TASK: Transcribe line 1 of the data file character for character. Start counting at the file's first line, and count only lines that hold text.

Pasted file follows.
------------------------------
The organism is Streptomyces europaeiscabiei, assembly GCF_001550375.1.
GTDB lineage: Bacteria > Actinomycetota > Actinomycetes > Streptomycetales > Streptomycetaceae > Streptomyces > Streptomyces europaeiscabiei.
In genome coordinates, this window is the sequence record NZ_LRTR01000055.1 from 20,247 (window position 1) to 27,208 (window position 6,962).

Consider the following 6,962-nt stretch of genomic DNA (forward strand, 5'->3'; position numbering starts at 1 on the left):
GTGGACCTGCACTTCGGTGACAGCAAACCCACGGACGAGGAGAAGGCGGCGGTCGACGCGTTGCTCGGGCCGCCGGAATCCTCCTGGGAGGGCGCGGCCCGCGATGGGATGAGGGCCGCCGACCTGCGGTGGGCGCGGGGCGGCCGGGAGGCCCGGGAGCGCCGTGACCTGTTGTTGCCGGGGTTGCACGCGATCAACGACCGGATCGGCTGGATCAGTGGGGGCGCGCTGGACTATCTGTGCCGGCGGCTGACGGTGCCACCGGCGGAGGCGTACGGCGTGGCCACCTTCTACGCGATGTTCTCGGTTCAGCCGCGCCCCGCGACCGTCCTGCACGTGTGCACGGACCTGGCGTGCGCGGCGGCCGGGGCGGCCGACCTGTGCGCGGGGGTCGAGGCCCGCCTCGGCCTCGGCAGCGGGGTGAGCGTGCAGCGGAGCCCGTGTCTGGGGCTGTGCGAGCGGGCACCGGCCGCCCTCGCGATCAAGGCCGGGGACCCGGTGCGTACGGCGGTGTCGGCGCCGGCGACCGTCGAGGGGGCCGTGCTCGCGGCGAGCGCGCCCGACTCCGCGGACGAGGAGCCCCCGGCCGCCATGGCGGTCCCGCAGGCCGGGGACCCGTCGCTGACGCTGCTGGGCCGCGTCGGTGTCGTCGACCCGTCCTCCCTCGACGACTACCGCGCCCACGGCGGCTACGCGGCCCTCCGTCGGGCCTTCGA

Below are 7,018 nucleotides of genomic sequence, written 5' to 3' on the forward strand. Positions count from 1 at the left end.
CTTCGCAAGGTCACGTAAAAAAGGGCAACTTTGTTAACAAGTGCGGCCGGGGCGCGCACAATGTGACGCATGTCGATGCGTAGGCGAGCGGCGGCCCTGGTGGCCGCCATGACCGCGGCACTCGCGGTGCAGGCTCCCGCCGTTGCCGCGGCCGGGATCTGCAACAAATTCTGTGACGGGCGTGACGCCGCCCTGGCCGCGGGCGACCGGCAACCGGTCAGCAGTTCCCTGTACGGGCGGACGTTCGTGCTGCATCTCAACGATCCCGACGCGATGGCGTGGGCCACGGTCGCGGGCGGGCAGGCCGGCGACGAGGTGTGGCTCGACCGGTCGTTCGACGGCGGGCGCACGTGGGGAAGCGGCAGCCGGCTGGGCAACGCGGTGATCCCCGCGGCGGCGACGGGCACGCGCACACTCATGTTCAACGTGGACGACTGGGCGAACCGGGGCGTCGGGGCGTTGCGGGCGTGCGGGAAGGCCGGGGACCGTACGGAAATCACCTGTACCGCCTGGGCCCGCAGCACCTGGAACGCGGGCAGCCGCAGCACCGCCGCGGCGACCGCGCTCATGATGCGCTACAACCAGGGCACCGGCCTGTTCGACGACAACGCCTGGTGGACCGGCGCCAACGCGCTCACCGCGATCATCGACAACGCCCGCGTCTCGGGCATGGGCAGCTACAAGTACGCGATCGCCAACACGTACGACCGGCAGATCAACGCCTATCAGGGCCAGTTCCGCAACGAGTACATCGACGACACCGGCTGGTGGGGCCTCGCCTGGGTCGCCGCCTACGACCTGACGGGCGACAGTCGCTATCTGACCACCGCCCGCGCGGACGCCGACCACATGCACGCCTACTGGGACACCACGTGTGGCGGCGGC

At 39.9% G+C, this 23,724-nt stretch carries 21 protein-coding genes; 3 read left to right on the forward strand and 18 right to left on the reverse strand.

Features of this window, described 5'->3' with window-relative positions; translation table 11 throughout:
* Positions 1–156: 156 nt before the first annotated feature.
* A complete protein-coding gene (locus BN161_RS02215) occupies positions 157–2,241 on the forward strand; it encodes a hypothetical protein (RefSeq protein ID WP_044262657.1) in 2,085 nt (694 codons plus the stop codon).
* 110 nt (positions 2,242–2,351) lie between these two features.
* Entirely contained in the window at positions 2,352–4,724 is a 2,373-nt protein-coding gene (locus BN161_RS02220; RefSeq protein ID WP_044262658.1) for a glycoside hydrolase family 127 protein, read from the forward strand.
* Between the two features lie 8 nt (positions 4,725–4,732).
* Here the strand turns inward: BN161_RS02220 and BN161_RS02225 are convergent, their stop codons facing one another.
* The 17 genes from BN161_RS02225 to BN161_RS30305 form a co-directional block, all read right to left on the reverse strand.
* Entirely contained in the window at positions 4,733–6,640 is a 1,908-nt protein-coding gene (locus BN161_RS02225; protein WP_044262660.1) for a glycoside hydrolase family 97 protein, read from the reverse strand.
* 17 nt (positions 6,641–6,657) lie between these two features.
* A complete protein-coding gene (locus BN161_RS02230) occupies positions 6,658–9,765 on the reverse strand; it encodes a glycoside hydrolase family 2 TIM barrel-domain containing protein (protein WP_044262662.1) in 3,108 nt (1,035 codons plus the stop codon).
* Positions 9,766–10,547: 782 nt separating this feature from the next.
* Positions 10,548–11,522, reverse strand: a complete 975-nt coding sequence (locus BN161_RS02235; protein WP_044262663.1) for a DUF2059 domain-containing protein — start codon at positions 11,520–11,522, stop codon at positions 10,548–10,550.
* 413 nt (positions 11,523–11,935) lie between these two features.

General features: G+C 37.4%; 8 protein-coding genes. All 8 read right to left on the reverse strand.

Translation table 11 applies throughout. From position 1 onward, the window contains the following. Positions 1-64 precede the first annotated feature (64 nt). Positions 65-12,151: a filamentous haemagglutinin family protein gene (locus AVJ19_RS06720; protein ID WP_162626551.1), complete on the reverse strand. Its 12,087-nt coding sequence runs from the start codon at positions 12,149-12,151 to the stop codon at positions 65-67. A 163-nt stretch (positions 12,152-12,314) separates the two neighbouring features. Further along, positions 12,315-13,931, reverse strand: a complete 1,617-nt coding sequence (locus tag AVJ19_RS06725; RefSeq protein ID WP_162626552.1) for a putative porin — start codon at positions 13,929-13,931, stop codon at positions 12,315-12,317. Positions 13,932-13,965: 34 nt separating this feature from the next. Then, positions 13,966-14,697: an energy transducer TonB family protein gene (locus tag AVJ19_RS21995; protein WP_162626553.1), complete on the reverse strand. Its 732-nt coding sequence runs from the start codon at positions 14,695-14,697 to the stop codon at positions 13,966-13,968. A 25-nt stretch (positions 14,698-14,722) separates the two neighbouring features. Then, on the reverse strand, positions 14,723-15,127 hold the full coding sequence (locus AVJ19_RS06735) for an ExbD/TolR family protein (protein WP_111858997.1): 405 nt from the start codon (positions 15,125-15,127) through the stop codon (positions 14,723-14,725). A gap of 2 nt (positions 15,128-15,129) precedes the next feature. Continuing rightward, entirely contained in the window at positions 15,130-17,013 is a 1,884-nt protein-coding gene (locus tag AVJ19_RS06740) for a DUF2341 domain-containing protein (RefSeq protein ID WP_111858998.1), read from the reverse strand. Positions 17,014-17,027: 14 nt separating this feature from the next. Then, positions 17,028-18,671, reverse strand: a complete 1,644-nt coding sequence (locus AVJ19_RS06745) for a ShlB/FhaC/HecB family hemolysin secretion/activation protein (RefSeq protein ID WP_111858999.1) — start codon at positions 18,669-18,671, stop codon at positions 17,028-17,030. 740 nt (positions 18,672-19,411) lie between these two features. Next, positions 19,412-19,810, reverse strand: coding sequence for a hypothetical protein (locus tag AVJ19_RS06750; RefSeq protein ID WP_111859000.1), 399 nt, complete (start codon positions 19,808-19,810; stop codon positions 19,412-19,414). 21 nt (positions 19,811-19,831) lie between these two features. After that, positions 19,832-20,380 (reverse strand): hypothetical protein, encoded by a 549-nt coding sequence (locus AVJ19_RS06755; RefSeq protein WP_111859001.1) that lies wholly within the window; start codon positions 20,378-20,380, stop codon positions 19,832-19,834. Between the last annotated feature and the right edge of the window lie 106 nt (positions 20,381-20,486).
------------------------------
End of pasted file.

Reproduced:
The organism is Streptomyces europaeiscabiei, assembly GCF_001550375.1.